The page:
The brush 32 used to clean the untreated product 12 is preferably cylindrical in shape, spanning the width of the selected belt as best shown in FIGS. 4a and 4b. As viewed in FIGS. 4a and 4b, the brush 32 rotates counter clockwise or opposite the direction of the belt movement. The brush 32 bristles are preferably constructed of a highly wear resistant material to withstand the contact with the untreated product 12. The brush 32 is preferably positioned tangent to the first conveyor's 20 belt, nearly touching the surface of the belt.

As best shown in FIGS. 1, 2 and 4a, the debris tube 34 spans from the first conveyor 20 to the vacuum element 36. The hood 35, as best shown in FIGS. 4a and 4b is located at the inlet of the debris tube 34 spans the width of the conveyor 20, contains and supports the brush 32 and protects the area from flying debris (e.g. small stones) as a result of the brush 32 rotation. The debris tube 34 is used to contain and transport the dust and debris removed from the untreated product 12 by the rotation of the brush 32.

As illustrated in FIGS. 1, 2 and 4a, the collection drum 39 is located at the outlet of the vacuum element 36. The collection drum 39 receives the particles that are too large (e.g. small stones) to be held by the filters 38 located in the container portion of the vacuum element 36. The collection drum 39 is also preferably easily removable and handled in order to empty the contents once full.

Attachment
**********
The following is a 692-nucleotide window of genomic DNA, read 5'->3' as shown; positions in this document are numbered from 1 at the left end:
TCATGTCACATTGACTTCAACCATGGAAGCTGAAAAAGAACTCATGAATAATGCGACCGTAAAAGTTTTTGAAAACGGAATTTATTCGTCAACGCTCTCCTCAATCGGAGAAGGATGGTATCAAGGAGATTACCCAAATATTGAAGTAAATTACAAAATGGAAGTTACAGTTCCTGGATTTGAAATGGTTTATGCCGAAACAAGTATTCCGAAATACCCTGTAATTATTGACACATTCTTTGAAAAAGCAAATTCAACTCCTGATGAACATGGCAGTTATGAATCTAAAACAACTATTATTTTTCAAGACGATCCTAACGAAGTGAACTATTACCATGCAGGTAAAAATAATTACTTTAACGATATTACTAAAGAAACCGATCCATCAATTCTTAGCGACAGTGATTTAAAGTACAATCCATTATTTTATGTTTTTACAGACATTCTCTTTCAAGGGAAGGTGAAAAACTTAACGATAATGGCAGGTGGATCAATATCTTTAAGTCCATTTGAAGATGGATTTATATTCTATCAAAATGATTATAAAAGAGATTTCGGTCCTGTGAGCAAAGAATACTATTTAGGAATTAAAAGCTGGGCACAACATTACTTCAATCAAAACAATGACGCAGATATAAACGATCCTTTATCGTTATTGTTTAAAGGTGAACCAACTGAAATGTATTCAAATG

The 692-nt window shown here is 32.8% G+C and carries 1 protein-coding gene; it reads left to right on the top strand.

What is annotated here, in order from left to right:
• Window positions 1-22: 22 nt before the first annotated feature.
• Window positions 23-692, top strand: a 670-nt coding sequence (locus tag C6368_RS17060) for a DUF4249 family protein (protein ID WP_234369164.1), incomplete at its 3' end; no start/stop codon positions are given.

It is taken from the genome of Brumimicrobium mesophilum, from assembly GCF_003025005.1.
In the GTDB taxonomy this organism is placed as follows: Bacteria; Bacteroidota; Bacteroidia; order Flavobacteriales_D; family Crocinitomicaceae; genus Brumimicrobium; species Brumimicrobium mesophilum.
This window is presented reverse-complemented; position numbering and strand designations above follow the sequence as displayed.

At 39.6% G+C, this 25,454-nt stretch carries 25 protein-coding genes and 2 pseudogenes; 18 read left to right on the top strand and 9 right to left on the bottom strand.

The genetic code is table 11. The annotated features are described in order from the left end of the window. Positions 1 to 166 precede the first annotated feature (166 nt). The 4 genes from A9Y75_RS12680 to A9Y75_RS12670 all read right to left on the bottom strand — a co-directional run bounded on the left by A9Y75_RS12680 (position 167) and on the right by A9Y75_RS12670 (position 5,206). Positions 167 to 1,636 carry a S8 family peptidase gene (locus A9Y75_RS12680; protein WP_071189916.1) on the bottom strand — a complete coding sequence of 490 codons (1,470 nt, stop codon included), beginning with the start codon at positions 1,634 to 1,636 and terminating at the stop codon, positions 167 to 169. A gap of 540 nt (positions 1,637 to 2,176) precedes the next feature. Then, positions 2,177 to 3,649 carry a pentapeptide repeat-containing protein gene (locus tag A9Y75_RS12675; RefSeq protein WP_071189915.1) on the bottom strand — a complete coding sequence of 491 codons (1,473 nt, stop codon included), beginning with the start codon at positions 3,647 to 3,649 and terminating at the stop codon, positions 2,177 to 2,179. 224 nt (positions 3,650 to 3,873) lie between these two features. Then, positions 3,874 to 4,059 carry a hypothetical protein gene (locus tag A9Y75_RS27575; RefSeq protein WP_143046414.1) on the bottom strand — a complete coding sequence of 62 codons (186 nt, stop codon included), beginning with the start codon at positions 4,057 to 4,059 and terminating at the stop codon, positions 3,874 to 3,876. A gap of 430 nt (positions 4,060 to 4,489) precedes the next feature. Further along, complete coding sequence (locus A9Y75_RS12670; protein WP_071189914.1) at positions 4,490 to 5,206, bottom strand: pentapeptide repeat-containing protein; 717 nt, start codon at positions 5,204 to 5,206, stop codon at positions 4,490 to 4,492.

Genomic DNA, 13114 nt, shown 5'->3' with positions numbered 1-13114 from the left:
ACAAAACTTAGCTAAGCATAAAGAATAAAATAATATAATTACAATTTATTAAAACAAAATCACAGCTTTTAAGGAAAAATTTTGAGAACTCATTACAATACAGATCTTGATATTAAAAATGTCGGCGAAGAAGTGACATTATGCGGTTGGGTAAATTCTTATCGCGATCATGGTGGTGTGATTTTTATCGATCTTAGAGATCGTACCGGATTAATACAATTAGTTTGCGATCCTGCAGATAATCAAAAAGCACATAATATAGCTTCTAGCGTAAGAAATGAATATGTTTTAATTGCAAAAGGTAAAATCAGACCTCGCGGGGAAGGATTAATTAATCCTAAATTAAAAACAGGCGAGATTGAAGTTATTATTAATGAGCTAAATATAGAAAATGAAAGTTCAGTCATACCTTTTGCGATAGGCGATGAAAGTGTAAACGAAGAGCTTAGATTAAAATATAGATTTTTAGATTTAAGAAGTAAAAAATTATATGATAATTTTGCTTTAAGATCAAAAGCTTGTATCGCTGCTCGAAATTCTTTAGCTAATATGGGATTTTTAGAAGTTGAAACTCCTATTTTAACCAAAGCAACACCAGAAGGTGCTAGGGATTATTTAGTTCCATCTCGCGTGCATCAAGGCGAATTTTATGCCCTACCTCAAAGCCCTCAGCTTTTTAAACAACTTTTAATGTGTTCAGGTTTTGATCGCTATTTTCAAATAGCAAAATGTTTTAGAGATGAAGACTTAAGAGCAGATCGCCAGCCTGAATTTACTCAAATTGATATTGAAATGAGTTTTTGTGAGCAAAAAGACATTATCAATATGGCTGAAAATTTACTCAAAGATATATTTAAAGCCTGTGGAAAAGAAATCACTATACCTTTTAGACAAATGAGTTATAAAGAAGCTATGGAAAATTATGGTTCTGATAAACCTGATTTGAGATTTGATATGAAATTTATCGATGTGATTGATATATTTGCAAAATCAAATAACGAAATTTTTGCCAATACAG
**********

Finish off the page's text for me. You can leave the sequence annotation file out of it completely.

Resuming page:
D. Booth

The booth 50 encompasses a spray area, filter system, controls and liquid 54 containers. The spray area and filter system is an enclosed area covering a portion of the first conveyor 20, used for applying the liquid 54 barrier to a cleaned product 14. A cleaned product 14 is (e.g. stone tile or paver block) being transported on the first conveyor 20 that has passed through the vacuum unit 30.

As best shown in FIGS. 5a and 5b, a series of spray heads 52 preferably span the width of the first conveyor 20 within the spray area of the booth 50. The spray heads 52 are preferably equally spaced from one another and are vertically positioned above the belt surface of the first conveyor 20 at a height slightly above the cleaned product 14. The spray heads 52 are connected to the liquid 54 containers by supply lines. Each spray head 52 is preferably capable of individually discharging a different liquid 54 than the other spray heads 52 or discharging the same liquid as the other spray heads 52. The spray heads 52 are preferably adjustable to allow for varying spray widths of liquid 54 and are preferably positioned between the transition of the return end 26 of the first conveyor 20 and the start end 24 of the second conveyor 22.